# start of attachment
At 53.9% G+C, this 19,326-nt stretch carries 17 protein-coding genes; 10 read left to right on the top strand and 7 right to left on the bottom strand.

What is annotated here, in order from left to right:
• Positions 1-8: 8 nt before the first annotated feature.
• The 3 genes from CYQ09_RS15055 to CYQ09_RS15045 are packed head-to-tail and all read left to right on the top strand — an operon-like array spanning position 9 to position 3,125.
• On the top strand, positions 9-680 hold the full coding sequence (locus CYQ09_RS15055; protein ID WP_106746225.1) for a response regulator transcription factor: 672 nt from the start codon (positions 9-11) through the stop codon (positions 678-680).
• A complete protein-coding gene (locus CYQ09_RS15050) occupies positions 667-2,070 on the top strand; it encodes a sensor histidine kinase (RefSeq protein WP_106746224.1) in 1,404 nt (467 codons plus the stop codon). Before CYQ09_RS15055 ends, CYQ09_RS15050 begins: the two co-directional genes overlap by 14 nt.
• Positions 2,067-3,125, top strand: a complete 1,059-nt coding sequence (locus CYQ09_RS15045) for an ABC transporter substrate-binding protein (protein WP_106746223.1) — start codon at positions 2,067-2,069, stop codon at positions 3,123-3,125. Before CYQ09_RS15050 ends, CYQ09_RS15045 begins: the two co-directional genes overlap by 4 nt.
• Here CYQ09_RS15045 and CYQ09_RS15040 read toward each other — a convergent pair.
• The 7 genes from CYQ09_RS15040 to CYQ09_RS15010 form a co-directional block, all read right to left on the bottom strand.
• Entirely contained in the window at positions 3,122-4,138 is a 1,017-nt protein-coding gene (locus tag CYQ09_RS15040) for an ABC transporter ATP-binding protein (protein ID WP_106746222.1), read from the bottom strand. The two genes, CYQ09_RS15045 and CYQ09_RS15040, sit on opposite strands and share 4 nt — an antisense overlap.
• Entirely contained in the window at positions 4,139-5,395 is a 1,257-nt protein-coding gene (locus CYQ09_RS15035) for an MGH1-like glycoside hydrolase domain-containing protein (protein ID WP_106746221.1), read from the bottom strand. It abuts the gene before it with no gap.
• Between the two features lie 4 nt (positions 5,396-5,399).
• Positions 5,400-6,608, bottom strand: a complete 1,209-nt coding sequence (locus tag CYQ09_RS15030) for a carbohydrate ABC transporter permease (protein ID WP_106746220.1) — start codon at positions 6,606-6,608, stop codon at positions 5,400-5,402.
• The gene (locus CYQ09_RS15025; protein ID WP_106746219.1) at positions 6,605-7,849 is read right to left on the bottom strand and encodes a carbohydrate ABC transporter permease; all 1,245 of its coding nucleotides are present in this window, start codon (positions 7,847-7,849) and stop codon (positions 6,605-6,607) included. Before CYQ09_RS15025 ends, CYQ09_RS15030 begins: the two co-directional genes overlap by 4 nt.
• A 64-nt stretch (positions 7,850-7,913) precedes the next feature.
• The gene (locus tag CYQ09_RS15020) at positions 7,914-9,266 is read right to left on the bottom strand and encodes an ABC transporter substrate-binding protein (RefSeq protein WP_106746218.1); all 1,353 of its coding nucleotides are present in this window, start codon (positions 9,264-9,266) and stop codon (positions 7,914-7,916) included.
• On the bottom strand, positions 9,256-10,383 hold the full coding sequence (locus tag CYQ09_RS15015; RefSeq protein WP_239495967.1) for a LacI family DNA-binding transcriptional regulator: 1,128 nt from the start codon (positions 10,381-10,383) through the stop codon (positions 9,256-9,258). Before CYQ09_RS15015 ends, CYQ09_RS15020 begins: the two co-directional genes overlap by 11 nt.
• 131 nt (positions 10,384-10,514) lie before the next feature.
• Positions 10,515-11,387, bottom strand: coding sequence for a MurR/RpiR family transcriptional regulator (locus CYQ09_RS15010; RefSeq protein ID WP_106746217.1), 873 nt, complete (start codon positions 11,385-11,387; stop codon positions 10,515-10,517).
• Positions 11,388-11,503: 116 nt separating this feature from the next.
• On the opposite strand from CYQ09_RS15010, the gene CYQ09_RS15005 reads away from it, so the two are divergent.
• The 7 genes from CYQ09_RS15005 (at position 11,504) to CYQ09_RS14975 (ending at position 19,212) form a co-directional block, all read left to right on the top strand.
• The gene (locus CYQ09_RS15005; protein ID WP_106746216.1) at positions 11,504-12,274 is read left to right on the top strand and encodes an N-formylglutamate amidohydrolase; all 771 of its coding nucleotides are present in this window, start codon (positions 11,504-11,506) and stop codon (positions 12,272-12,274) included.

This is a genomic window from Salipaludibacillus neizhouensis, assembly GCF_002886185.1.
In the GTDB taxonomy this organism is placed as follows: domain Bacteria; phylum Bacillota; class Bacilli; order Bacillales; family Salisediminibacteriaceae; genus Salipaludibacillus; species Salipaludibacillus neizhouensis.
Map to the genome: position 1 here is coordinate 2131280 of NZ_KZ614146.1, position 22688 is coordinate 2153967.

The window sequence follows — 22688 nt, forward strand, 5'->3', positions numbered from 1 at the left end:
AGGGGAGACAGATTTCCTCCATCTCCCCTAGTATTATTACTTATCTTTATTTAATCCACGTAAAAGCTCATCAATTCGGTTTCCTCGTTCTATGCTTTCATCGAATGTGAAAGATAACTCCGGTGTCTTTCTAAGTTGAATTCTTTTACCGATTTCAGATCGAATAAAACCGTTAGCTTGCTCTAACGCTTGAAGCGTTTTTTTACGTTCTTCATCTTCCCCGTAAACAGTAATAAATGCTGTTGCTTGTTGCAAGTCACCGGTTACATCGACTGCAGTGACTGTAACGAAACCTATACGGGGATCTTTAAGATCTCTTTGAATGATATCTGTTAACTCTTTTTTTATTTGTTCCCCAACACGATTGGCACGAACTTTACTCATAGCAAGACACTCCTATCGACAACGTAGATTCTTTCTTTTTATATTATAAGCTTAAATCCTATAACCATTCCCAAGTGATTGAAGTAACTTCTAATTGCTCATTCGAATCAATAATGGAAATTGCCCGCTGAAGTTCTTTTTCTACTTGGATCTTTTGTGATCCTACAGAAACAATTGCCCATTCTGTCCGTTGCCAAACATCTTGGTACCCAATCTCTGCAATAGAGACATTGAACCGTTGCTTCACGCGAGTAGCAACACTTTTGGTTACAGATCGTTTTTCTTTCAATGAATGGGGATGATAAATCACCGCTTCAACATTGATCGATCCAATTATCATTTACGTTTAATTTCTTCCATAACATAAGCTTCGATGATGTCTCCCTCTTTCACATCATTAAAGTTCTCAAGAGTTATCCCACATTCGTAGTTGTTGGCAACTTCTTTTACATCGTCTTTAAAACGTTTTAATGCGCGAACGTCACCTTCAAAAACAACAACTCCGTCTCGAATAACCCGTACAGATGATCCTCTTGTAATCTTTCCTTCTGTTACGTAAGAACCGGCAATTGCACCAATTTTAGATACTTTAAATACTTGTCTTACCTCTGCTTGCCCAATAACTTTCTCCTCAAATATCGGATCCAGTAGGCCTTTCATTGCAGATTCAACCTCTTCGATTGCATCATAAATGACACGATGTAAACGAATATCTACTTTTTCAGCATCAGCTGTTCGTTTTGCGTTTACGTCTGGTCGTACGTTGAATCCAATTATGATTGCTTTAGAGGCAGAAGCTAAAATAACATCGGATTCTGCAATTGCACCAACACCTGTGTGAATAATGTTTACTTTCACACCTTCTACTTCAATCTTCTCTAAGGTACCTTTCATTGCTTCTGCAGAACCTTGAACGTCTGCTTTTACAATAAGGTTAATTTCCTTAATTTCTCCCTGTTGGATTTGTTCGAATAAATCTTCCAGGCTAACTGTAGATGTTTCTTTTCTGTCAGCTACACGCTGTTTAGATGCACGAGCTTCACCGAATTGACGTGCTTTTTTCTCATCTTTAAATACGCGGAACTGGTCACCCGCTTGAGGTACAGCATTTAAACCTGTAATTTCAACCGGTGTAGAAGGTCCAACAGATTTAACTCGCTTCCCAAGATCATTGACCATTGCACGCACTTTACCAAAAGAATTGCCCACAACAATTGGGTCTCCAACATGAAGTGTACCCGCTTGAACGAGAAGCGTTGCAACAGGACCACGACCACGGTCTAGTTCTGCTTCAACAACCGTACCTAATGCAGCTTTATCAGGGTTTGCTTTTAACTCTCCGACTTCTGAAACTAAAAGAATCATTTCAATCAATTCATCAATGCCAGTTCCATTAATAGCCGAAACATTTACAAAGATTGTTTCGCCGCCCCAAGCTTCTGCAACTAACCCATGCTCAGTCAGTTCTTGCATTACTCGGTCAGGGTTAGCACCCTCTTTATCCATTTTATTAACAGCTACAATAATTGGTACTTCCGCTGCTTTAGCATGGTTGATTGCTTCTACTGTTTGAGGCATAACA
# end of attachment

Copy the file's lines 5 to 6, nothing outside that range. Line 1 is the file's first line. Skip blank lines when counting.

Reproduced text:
• On the top strand, positions 9-680 hold the full coding sequence (locus CYQ09_RS15055; protein ID WP_106746225.1) for a response regulator transcription factor: 672 nt from the start codon (positions 9-11) through the stop codon (positions 678-680).
• A complete protein-coding gene (locus CYQ09_RS15050) occupies positions 667-2,070 on the top strand; it encodes a sensor histidine kinase (RefSeq protein WP_106746224.1) in 1,404 nt (467 codons plus the stop codon). Before CYQ09_RS15055 ends, CYQ09_RS15050 begins: the two co-directional genes overlap by 14 nt.